Graham Poll was refereeing an evening game at Everton. When he arrived at Goodison, long before kick-off, he headed straight out onto the pitch; part of his pre-match ritual was always to take an early look at the playing surface and re-familiarise himself with the layout of the stands, the tunnel, the dug-outs and so-on. […]
Belatedly, I must both thank and blame Huw, the Welsh lothario with whom I shared a flat on Thorpe Road in Norwich — in the days shortly after cave paintings. When Huw moved out, he took his record player with him, and the three of us who were left as tenants — me and two […]
Paul Lambert unwittingly provided a pithy summary of the Wes Hoolahan conundrum long before either of them had any connection with Norwich City. Lambert signed the mercurial midfielder for Scottish club Livingston in January 2006 — a controversial deal, marked by insults — and said: “He’s got a great left foot, and he’s a clever […]
A true tragedy in the NCFC “family” has surely reminded us all that football is just a sport. This might not be the place to talk about such things, but I can’t consider much else at the moment; the death of Simon Thomas’s wife, Gemma, at 40, just three days after her Leukaemia was diagnosed, […]
Part of the fun of compiling Tales From The City books comes when two or more contributors give accounts of the same events or deal with the same subject. Together they provide a much more complete picture. When I was editing Tales 3, for instance, I realised that Terry Allcock, Dion Dublin and Gary Doherty […]
The stirring victory at Sheffield United was followed by their supporters abusing Norwich directors, assaulting our fans and tweeting incendiary messages. I’ve reported the worst Tweets to South Yorkshire Police. And, as the Yellow Army mustered three days later at Brentford — where the only danger was that those of us in the upper tier […]
It was just a pub meal: a group of colleagues dining together, along with two of their partners and a couple of friends. Norwich fans who saw the happy group at the big table at The Crabtree, in Fulham on Saturday night, took very little notice. But every Fulham supporter who walked past did a […]
Delia and Michael are among the most experienced in the country at running a football club. And they are determined to “give us our Norwich back” — to ensure that once again it is a club rooted in its community, is a good employer and achieves as much on the pitch as is possible.
Many newspapers were chasing Delia and Michael to “do a piece” to mark the 20th anniversary of their becoming City’s majority shareholders. The hack pack would not be put off the scent until they talked to someone, and Henry is a lovely guy, so …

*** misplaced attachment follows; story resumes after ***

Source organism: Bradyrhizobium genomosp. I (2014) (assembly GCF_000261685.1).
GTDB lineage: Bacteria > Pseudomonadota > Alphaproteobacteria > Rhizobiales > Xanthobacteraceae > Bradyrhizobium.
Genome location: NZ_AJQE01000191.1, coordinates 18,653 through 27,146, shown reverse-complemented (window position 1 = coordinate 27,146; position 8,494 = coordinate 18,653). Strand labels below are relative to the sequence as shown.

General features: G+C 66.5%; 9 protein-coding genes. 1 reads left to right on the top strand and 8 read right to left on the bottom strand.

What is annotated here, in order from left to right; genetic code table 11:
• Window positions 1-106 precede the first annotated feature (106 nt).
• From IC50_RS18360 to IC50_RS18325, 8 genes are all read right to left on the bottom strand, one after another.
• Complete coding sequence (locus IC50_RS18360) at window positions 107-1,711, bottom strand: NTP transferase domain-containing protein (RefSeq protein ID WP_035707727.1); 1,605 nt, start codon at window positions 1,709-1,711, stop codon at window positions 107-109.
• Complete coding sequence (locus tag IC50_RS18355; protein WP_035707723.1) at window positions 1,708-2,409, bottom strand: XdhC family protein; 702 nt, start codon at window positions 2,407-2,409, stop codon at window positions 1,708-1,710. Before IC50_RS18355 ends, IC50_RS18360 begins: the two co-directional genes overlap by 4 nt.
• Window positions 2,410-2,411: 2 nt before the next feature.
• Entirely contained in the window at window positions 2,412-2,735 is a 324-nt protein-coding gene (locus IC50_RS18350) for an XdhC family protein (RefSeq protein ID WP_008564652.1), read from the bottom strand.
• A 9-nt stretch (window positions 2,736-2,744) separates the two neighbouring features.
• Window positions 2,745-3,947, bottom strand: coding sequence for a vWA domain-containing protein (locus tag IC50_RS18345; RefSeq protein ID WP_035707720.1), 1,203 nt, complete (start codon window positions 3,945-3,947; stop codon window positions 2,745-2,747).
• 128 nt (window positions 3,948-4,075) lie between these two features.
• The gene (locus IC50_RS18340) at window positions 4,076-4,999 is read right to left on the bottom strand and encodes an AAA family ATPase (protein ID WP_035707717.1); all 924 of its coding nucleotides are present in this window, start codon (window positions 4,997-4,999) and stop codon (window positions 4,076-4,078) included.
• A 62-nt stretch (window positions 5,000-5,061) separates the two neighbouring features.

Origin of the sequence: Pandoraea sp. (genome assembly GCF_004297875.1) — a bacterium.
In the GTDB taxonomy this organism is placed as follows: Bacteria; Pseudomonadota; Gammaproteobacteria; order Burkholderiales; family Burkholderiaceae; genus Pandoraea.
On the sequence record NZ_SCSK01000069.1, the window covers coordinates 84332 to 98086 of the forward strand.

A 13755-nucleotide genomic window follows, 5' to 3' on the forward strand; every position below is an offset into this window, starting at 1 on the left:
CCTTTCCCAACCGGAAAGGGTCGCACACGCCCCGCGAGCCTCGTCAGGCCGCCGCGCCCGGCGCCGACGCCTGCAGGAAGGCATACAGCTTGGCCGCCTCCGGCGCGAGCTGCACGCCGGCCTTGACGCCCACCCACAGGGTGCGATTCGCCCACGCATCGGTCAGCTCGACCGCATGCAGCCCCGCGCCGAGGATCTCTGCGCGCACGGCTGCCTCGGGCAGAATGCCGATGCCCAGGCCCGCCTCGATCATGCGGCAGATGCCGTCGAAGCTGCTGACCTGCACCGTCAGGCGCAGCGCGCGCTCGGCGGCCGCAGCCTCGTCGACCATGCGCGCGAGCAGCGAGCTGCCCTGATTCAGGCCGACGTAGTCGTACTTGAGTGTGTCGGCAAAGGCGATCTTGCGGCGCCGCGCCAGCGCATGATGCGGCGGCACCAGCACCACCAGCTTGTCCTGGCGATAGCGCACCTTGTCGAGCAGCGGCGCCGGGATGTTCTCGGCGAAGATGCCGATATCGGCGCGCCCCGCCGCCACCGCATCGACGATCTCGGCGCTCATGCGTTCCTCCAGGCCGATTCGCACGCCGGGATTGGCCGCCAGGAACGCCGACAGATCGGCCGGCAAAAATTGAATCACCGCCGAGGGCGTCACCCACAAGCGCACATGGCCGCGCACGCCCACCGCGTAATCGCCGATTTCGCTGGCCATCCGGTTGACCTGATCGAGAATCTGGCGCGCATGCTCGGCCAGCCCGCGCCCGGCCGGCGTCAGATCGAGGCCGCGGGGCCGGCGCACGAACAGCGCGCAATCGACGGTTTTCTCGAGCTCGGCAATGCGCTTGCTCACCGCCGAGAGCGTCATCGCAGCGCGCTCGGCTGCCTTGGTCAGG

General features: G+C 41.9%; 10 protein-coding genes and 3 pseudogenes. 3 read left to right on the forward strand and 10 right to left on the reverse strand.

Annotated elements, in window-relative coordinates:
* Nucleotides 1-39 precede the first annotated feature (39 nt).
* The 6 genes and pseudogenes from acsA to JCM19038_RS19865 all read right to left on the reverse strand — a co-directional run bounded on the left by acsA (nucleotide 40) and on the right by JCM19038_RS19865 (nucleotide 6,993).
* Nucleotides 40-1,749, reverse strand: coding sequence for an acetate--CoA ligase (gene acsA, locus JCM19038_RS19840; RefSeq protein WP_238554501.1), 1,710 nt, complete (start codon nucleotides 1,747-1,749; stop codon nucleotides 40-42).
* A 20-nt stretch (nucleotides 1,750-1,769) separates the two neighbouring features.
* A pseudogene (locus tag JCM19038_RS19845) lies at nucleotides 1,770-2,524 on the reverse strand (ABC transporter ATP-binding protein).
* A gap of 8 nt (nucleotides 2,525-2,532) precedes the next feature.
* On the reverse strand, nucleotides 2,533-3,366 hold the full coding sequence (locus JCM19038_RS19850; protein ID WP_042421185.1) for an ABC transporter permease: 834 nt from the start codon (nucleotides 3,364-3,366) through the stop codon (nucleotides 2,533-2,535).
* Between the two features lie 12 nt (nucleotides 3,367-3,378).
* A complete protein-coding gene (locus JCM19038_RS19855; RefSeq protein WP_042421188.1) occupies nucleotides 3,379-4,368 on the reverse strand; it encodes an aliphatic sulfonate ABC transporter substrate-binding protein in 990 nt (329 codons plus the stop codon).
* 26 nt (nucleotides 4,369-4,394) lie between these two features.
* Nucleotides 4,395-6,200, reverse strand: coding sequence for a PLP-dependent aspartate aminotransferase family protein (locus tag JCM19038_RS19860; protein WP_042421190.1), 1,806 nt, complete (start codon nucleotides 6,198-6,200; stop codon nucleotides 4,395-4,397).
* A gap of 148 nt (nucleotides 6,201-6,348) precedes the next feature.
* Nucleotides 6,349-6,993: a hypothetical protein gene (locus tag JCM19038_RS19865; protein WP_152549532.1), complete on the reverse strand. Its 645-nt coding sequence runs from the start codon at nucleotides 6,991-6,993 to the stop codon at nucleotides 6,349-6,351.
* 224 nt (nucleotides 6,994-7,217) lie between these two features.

There’s no City match at the weekend, but there is a big fixture at Carrow Road on Sunday (9 Oct): the launch of Tales From The City volume 2.
In that summer of 2014, Norwich sold seven and bought 16. They spent £2.7m more on the new men than they got for the ones who left. They offered handsome incentives to keep players at Carrow Road and entice others to join them.
Ed is formidably bright and disarmingly charming in person — but didn’t earn his reputation as a political bruiser by ducking a fight. I expect the new chairman to be our pugnacious champion in meetings with the Premier League and others.
Brendan Rogers has been able to spend £312.8 million in three years but even before that wantonness, the inequalities of resources had grown and grown, so that Liverpool have won nine of the last 11 meetings with Norwich.
As Malcolm Robertson said in his MyFootballWriter piece ahead of Wembley, you have to experience the crushing lows to value the vaunting highs. And, as Delia told the TV audience, Wembley was particularly rewarding for us because so many of us carry scars from dismal disappointments.
It is certainly true that Neil is willing to change his men and alter how they are deployed. In Scotland he preferred 4-1-4-1. With Norwich, he has had success with 4-2-3-1, the much-loved diamond (4-1-2-1-1) and several variants of the 4-4-1-1 he went with against Forest.
There appeared to be a lot of confusion about how we should reorganise. Alex Neil was in the technical area, but Phelan, Three Lungs and goal-keeping coach Tony Parks were giving instructions too and Russ Martin, the skipper, made at least two return trips to the side of the pitch for clarification.
McNally’s normal modus operandi is to consult senior players. He ignores extreme opinions but seeks to gauge the consensus of the sensible. Then he asks the manager what plans there are to address flaws or failings.
It needs to be remembered that the Barclay and Snake Pit were magnificent during Saturday’s game. The support was loud and stirring. From my season ticket seat in the Community Upper, it provided goose bump moments.
If you think Delia and Michael don’t really care or understand, then you and I will never agree and I can’t be bothered with you. It would be like trying to reason with nutters who swear Elvis is working at the Vauxhall Caravan Park on the Acle New Road. If, however, you know that Delia and Michael have always striven to do the best for the club, then that is a proper starting point to consider the work of Neil Adams.
The first time I heard McNally speak in public – at a meeting of the Capital Canaries days after that 7-1 humbling by Lambert’s Colchester in August 2009 – he banged on about needing to reduce debts. He spoke more about that than anything else.